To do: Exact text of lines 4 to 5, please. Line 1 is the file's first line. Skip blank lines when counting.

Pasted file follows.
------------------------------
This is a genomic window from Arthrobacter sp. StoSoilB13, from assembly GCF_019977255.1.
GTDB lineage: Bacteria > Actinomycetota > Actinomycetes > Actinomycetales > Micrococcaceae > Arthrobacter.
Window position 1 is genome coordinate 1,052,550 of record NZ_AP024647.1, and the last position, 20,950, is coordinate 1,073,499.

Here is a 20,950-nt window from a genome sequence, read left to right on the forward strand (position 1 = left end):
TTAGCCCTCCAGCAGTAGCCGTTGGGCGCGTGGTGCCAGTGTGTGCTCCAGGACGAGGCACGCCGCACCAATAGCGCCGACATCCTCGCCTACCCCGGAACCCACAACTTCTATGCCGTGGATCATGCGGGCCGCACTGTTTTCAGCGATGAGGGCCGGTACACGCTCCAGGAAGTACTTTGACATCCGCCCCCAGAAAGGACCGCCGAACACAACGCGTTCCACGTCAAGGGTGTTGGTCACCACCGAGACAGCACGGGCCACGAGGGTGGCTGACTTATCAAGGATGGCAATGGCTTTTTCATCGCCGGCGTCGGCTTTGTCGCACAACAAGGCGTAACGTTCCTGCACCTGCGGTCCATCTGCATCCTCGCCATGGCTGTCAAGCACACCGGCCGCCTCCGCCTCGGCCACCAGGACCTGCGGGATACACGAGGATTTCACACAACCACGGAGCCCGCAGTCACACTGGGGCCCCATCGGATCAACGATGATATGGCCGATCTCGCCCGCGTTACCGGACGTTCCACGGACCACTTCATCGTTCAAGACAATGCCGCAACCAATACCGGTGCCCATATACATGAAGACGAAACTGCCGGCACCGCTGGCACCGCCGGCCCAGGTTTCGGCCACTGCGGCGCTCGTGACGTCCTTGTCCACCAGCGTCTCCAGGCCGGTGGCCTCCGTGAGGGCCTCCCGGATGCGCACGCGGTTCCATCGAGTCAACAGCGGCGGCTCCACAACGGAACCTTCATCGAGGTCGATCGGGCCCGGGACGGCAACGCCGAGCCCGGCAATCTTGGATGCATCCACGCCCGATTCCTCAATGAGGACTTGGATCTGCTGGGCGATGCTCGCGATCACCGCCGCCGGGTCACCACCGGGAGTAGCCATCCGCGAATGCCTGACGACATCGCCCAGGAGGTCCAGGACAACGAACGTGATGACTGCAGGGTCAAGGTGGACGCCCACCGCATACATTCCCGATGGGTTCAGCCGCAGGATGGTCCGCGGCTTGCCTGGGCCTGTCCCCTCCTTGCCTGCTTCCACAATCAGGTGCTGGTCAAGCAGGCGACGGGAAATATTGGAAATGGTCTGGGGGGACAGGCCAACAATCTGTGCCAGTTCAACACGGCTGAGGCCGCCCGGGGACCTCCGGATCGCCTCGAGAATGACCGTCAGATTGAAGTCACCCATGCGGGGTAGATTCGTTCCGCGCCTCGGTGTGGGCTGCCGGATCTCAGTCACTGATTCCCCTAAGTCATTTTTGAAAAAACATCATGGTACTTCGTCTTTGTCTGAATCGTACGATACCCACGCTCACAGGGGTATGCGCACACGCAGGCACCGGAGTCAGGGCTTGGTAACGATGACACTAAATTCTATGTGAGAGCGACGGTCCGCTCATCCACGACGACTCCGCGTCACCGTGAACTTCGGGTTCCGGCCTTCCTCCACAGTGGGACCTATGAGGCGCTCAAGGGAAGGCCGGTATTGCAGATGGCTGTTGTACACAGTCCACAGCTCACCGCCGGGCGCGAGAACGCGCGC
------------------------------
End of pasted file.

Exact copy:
Here is a 20,950-nt window from a genome sequence, read left to right on the forward strand (position 1 = left end):
TTAGCCCTCCAGCAGTAGCCGTTGGGCGCGTGGTGCCAGTGTGTGCTCCAGGACGAGGCACGCCGCACCAATAGCGCCGACATCCTCGCCTACCCCGGAACCCACAACTTCTATGCCGTGGATCATGCGGGCCGCACTGTTTTCAGCGATGAGGGCCGGTACACGCTCCAGGAAGTACTTTGACATCCGCCCCCAGAAAGGACCGCCGAACACAACGCGTTCCACGTCAAGGGTGTTGGTCACCACCGAGACAGCACGGGCCACGAGGGTGGCTGACTTATCAAGGATGGCAATGGCTTTTTCATCGCCGGCGTCGGCTTTGTCGCACAACAAGGCGTAACGTTCCTGCACCTGCGGTCCATCTGCATCCTCGCCATGGCTGTCAAGCACACCGGCCGCCTCCGCCTCGGCCACCAGGACCTGCGGGATACACGAGGATTTCACACAACCACGGAGCCCGCAGTCACACTGGGGCCCCATCGGATCAACGATGATATGGCCGATCTCGCCCGCGTTACCGGACGTTCCACGGACCACTTCATCGTTCAAGACAATGCCGCAACCAATACCGGTGCCCATATACATGAAGACGAAACTGCCGGCACCGCTGGCACCGCCGGCCCAGGTTTCGGCCACTGCGGCGCTCGTGACGTCCTTGTCCACCAGCGTCTCCAGGCCGGTGGCCTCCGTGAGGGCCTCCCGGATGCGCACGCGGTTCCATCGAGTCAACAGCGGCGGCTCCACAACGGAACCTTCATCGAGGTCGATCGGGCCCGGGACGGCAACGCCGAGCCCGGCAATCTTGGATGCATCCACGCCCGATTCCTCAATGAGGACTTGGATCTGCTGGGCGATGCTCGCGATCACCGCCGCCGGGTCACCACCGGGAGTAGCCATCCGCGAATGCCTGACGACATCGCCCAGGAGGTCCAGGACAACGAACGTGATGACTGCAGGGTCAAGGTGGACGCCCACCGCATACATTCCCGATGGGTTCAGCCGCAGGATGGTCCGCGGCTTGCCTGGGCCTGTCCCCTCCTTGCCTGCTTCCACAATCAGGTGCTGGTCAAGCAGGCGACGGGAAATATTGGAAATGGTCTGGGGGGACAGGCCAACAATCTGTGCCAGTTCAACACGGCTGAGGCCGCCCGGGGACCTCCGGATCGCCTCGAGAATGACCGTCAGATTGAAGTCACCCATGCGGGGTAGATTCGTTCCGCGCCTCGGTGTGGGCTGCCGGATCTCAGTCACTGATTCCCCTAAGTCATTTTTGAAAAAACATCATGGTACTTCGTCTTTGTCTGAATCGTACGATACCCACGCTCACAGGGGTATGCGCACACGCAGGCACCGGAGTCAGGGCTTGGTAACGATGACACTAAATTCTATGTGAGAGCGACGGTCCGCTCATCCACGACGACTCCGCGTCACCGTGAACTTCGGGTTCCGGCCTTCCTCCACAGTGGGACCTATGAGGCGCTCAAGGGAAGGCCGGTATTGCAGATGGCTGTTGTACACAGTCCACAGCTCACCGCCGGGCGCGAGAACGCGCGC